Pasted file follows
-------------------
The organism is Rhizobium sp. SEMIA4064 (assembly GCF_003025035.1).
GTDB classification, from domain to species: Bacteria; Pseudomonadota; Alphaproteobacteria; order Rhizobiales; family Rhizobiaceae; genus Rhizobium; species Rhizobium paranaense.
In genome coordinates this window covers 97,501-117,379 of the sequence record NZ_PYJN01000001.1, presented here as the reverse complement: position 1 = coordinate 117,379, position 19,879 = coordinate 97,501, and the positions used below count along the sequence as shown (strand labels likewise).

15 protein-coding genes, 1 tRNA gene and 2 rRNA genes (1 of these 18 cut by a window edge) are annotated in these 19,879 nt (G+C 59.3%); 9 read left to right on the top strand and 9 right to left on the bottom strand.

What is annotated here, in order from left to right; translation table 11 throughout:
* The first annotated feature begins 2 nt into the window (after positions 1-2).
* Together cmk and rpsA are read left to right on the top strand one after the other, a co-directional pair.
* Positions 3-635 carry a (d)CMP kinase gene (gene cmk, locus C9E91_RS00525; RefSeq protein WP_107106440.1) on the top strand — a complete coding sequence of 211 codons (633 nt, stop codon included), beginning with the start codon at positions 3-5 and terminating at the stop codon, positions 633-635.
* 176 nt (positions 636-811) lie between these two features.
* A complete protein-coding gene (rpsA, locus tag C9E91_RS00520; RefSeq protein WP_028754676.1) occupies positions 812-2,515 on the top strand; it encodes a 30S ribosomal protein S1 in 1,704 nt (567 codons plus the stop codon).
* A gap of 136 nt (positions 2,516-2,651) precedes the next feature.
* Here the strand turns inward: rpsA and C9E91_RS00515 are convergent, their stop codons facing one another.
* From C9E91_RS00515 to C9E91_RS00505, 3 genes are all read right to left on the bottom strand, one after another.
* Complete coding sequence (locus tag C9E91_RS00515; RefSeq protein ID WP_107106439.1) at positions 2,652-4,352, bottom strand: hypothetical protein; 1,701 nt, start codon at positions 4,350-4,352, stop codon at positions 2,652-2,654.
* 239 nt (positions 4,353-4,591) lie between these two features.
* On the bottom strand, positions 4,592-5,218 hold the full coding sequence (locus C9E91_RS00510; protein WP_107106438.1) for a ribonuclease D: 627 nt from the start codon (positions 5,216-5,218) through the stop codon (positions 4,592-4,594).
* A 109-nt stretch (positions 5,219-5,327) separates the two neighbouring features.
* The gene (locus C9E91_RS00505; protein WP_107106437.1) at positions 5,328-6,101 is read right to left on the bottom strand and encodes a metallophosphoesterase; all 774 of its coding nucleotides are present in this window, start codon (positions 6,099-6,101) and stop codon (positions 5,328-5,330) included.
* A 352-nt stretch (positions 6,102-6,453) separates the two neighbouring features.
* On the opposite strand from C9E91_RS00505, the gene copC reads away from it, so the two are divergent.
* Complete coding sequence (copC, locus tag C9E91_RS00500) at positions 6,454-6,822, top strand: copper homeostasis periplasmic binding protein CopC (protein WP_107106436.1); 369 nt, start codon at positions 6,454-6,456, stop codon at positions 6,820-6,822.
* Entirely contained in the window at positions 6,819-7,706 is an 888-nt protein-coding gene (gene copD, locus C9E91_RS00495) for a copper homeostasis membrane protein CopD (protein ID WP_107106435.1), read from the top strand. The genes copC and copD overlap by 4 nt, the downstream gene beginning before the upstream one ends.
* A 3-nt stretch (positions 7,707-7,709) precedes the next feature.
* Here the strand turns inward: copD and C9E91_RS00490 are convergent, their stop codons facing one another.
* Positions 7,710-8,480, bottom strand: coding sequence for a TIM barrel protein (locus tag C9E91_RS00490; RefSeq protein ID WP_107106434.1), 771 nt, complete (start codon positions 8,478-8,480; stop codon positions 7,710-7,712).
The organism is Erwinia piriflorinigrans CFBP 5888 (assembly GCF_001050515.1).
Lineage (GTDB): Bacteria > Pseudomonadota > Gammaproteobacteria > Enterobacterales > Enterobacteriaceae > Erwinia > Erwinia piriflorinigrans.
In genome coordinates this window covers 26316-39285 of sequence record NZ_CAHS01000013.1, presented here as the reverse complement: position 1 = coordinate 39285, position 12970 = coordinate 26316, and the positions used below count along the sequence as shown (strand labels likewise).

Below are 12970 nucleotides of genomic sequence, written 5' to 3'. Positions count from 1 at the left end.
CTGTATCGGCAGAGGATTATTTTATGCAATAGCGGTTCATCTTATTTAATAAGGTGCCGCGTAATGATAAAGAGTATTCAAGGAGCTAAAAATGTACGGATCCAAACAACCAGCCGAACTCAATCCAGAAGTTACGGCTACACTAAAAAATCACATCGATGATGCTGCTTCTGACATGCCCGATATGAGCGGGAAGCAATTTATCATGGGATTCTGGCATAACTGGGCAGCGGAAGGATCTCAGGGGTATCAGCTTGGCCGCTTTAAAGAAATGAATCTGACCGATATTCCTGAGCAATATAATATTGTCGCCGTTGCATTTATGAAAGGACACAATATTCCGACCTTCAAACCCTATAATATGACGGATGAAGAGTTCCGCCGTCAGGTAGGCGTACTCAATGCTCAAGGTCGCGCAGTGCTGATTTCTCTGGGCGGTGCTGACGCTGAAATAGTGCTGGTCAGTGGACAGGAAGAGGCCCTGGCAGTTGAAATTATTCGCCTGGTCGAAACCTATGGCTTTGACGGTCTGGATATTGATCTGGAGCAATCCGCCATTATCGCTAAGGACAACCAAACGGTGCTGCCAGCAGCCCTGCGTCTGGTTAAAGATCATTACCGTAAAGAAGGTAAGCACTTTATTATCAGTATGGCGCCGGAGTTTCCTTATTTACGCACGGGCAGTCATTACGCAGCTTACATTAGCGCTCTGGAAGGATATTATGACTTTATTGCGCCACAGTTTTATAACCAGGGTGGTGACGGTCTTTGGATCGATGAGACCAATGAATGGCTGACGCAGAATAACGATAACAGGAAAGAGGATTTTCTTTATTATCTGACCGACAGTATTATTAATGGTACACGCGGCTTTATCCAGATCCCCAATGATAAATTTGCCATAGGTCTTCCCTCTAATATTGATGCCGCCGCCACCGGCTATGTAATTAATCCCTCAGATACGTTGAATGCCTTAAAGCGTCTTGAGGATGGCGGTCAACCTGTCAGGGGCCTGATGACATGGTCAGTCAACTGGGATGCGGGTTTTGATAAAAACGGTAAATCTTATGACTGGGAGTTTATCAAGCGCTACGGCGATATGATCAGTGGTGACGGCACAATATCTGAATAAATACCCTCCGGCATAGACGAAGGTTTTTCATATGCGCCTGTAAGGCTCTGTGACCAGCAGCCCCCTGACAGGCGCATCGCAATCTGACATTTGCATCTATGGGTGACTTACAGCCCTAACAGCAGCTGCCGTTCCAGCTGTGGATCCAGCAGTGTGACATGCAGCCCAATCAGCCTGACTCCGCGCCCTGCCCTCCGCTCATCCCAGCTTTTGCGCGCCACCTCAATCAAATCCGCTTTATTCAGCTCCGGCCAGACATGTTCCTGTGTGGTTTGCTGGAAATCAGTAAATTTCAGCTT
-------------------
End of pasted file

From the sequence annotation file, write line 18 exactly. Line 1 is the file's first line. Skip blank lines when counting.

* The gene (locus C9E91_RS00505; protein WP_107106437.1) at positions 5,328-6,101 is read right to left on the bottom strand and encodes a metallophosphoesterase; all 774 of its coding nucleotides are present in this window, start codon (positions 6,099-6,101) and stop codon (positions 5,328-5,330) included.